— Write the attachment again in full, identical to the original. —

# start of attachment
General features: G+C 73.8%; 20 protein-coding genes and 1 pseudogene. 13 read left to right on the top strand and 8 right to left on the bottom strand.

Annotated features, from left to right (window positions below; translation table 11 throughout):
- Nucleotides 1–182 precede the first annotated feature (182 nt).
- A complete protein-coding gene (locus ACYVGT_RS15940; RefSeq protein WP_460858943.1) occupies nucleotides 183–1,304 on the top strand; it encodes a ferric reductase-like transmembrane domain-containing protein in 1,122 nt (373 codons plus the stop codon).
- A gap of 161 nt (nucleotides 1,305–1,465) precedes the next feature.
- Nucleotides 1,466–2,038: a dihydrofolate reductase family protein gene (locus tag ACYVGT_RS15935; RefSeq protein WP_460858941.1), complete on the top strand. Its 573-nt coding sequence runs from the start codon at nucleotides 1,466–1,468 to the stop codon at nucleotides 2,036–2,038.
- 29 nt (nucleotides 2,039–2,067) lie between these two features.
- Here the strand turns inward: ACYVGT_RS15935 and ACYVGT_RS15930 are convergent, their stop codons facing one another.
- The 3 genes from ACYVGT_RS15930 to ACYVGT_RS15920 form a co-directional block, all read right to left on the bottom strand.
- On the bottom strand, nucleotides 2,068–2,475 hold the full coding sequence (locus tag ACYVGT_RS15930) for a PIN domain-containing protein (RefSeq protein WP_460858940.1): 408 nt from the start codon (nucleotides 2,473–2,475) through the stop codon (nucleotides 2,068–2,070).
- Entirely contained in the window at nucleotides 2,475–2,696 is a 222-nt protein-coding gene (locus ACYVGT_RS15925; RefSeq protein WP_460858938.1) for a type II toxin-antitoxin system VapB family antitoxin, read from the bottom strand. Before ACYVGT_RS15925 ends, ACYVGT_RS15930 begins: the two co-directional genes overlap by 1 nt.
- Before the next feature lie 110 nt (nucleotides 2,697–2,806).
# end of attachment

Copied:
General features: G+C 73.8%; 20 protein-coding genes and 1 pseudogene. 13 read left to right on the top strand and 8 right to left on the bottom strand.

Annotated features, from left to right (window positions below; translation table 11 throughout):
- Nucleotides 1–182 precede the first annotated feature (182 nt).
- A complete protein-coding gene (locus ACYVGT_RS15940; RefSeq protein WP_460858943.1) occupies nucleotides 183–1,304 on the top strand; it encodes a ferric reductase-like transmembrane domain-containing protein in 1,122 nt (373 codons plus the stop codon).
- A gap of 161 nt (nucleotides 1,305–1,465) precedes the next feature.
- Nucleotides 1,466–2,038: a dihydrofolate reductase family protein gene (locus tag ACYVGT_RS15935; RefSeq protein WP_460858941.1), complete on the top strand. Its 573-nt coding sequence runs from the start codon at nucleotides 1,466–1,468 to the stop codon at nucleotides 2,036–2,038.
- 29 nt (nucleotides 2,039–2,067) lie between these two features.
- Here the strand turns inward: ACYVGT_RS15935 and ACYVGT_RS15930 are convergent, their stop codons facing one another.
- The 3 genes from ACYVGT_RS15930 to ACYVGT_RS15920 form a co-directional block, all read right to left on the bottom strand.
- On the bottom strand, nucleotides 2,068–2,475 hold the full coding sequence (locus tag ACYVGT_RS15930) for a PIN domain-containing protein (RefSeq protein WP_460858940.1): 408 nt from the start codon (nucleotides 2,473–2,475) through the stop codon (nucleotides 2,068–2,070).
- Entirely contained in the window at nucleotides 2,475–2,696 is a 222-nt protein-coding gene (locus ACYVGT_RS15925; RefSeq protein WP_460858938.1) for a type II toxin-antitoxin system VapB family antitoxin, read from the bottom strand. Before ACYVGT_RS15925 ends, ACYVGT_RS15930 begins: the two co-directional genes overlap by 1 nt.
- Before the next feature lie 110 nt (nucleotides 2,697–2,806).